After years of imposing the square format on us, Instagram photo size suddenly changed this summer. At long last, it allowed us to post landscape and portrait photos to the network.
But why did they make this change? How does it affect what you post as a brand on Instagram?
When Instagram announced this update I was confused. The square photo was part of the Instagram brand. I couldn’t understand why they’d change it. It was only when I noticed the aspect ratio for landscape photos that I realized that this was all about Facebook ads.
The image aspect ratio for Facebook ads in the newsfeed, the mobile news feed and in the sidebar is the exact same as the landscape ratio on Instagram 1.91:1.
If you’ve set up an ad in Ads manager recently, you will have noticed that alongside the ‘news feed’, ‘mobile news feed’ and ‘sidebar’ options is an ‘Instagram’ tab.
This makes it easy to share the same image on Instagram as you do to Facebook. Although this is a time saver, as brands we have to be sensitive to Instagram as a network. An ad that is appropriate for Facebook may not fit the feel of Instagram. Most of the ads I’ve seen on Instagram since they made this change have jarred with the organic content. Before you dive into advertising start creating organic content and monitor what type of content works best for you.
Takeaway: When using the same image for an Instagram ad that you do for a Facebook ad, create the image with Instagram in mind. Instagram users expect a certain style and quality image. Be sympathetic to this.
Although square video looks cool, it is hard to create. Yes, you can shoot video directly into Instagram but if you want to edit and upload it has always been easier to work in the standard landscape format. When shooting on your phone, even using one of Instagram’s own apps, you were forced to use landscape or portrait view.
Video is traditionally a rectangular format — take a look at the ratio of your TV, the cinema screen or even your phone to see what I mean. The square restriction imposed by Instagram made it hard for marketers to repurpose clips originally shot for TV or YouTube.
Although the landscape aspect ratio is similar to the 16:9 standard video, you will still need to crop slightly for your video to fit. And remember you are still restricted to 15 seconds.
It should now be even easier to promote your longer videos via trailers or clips on Instagram.
Takeaway: To avoid subtitles and text on your video getting cropped, always ensure it fits within the Instagram aspect ratio.
The square is quite a restricting format. I spent many a minute trying to squeeze everyone in a group photo into the square space in front of my selfie stick. It was almost impossible to capture everyone and someone always got cropped out.
Creating a collage was also tricky. If I had two images only a sliver of each would show once cropped to a square. Unfortunately Instagram has yet to update their Layout collage app to allow for landscape or portrait images. Here’s hoping they’ll introduce it soon.
If you don’t want to wait, the Diptic app for iOS has a 99c upgrade that allows you to create Landscape and portrait collages. Rhonna Collage also for iOS has some pretty cool collage formats including video, that you can create in landscape and portrait ratios.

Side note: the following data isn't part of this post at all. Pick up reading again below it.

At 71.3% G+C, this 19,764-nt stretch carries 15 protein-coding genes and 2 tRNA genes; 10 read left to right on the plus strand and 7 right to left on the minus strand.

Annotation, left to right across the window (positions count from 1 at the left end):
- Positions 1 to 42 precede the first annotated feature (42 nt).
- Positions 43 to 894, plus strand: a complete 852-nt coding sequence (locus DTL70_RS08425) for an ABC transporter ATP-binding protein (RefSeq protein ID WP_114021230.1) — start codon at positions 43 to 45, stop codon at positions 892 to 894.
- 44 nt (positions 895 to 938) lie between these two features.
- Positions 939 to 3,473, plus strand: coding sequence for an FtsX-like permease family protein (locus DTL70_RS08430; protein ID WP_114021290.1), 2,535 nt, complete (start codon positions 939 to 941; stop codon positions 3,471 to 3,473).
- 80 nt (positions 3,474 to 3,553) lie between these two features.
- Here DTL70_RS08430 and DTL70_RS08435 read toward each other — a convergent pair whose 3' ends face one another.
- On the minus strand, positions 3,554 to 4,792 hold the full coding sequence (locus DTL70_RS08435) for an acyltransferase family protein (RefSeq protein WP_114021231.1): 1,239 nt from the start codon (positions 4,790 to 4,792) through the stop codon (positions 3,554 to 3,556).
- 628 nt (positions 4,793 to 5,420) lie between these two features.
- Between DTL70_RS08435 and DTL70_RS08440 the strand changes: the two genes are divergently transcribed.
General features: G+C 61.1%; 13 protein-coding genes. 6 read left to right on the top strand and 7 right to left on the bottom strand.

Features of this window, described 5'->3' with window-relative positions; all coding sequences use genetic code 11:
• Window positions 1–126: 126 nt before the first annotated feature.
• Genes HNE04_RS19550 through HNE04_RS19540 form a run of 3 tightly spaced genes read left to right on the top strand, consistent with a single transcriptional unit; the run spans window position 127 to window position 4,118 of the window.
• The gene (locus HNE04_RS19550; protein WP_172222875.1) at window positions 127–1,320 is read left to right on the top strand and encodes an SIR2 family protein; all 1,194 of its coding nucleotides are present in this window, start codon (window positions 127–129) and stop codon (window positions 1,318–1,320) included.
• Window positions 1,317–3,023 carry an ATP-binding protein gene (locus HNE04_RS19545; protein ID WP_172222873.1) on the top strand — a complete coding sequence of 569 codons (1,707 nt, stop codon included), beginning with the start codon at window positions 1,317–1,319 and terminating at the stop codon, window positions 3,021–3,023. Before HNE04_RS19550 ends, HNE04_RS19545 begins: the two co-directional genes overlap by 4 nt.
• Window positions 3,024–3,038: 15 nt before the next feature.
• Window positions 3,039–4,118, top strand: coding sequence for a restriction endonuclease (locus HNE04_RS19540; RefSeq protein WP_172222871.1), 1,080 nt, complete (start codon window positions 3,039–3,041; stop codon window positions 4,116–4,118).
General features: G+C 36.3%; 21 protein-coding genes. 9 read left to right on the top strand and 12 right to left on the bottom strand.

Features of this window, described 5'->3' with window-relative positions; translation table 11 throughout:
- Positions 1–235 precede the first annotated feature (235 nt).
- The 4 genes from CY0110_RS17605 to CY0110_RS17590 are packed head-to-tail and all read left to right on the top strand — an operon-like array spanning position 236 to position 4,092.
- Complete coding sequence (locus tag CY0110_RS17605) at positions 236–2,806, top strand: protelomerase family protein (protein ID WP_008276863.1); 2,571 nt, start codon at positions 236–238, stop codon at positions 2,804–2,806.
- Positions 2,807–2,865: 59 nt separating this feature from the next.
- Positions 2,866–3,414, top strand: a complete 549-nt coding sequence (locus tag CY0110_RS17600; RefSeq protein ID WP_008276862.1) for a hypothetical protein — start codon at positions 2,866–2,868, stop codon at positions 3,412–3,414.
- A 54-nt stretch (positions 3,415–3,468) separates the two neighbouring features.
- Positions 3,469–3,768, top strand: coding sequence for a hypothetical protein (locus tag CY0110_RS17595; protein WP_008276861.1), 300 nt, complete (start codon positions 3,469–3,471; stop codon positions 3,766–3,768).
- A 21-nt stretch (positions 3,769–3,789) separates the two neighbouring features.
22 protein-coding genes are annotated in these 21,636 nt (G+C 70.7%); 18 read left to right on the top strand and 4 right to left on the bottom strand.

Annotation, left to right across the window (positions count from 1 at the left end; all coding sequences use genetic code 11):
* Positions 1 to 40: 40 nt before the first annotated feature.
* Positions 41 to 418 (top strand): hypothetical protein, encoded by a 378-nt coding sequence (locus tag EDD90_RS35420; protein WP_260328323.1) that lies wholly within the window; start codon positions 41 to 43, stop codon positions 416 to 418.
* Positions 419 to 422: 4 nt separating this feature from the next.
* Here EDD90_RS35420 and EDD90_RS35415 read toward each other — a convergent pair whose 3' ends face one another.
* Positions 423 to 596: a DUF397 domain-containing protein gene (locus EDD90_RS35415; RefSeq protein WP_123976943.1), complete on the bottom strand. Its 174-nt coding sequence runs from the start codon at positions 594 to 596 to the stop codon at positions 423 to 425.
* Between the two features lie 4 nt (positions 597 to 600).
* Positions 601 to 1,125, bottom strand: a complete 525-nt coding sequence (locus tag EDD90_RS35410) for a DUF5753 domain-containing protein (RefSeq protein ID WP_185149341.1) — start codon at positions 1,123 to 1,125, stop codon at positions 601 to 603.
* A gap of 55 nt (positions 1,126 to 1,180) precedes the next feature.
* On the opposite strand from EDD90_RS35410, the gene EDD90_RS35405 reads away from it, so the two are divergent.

The Android app ‘Photo Collage’ also has landscape and portrait options.
The wide photo format is better for storytelling. A square frame limits us to foreground and background. A landscape gives us left and right as well.
Look at this example from WanderIreland. Cropped square it’s hard to get the full impact of the shot.
When I open and expand it to landscape, I feel the fear.
Takeaway: Use the extra space in the frame to add to the story or create a collage.
Now let’s get into the how-to of posting the correct Instagram photo size for landscape and portrait images.
As I mentioned, you are still restricted to a maximum aspect ratio.
Translate that into pixels and you are looking at images and videos that are ideally:
I use this handy Pixel Aspect Ration Calculator when choosing image sizes for my photos.
Note: Although image and videos show in the stream in their full glory, they are still cropped to a square and centred in search results and on your profile.
Landscape and portrait images and video only work when you upload your file to Instagram. If you are shooting straight into the app, you have no option but to stick within the square.
When you upload to Instagram, click the arrow to the bottom left of the photograph — this will show your image at the maximum aspect ratio that Instagram allows. Click it again to return to the square. If you want to adjust the cropping, pinch the image in or out with your fingers.
Note you don’t have to use the maximum aspect ratio. You can crop to any size between the square and the maximum allowed for the format you have chosen.
The new Instagram photo sizes open up lots of opportunities for better photography and storytelling. Although most users still seem to be sticking to the square format at the moment, I can see many more embracing wider and longer photos in the future.
As businesses we have to ensure that whatever the size of our photo or image we are sympathetic to the network and its users when posting. It’s time to get creative!
Have you experimented with Instagram portraits and landscapes yet? Do you like the new format? Let us know in the comments below.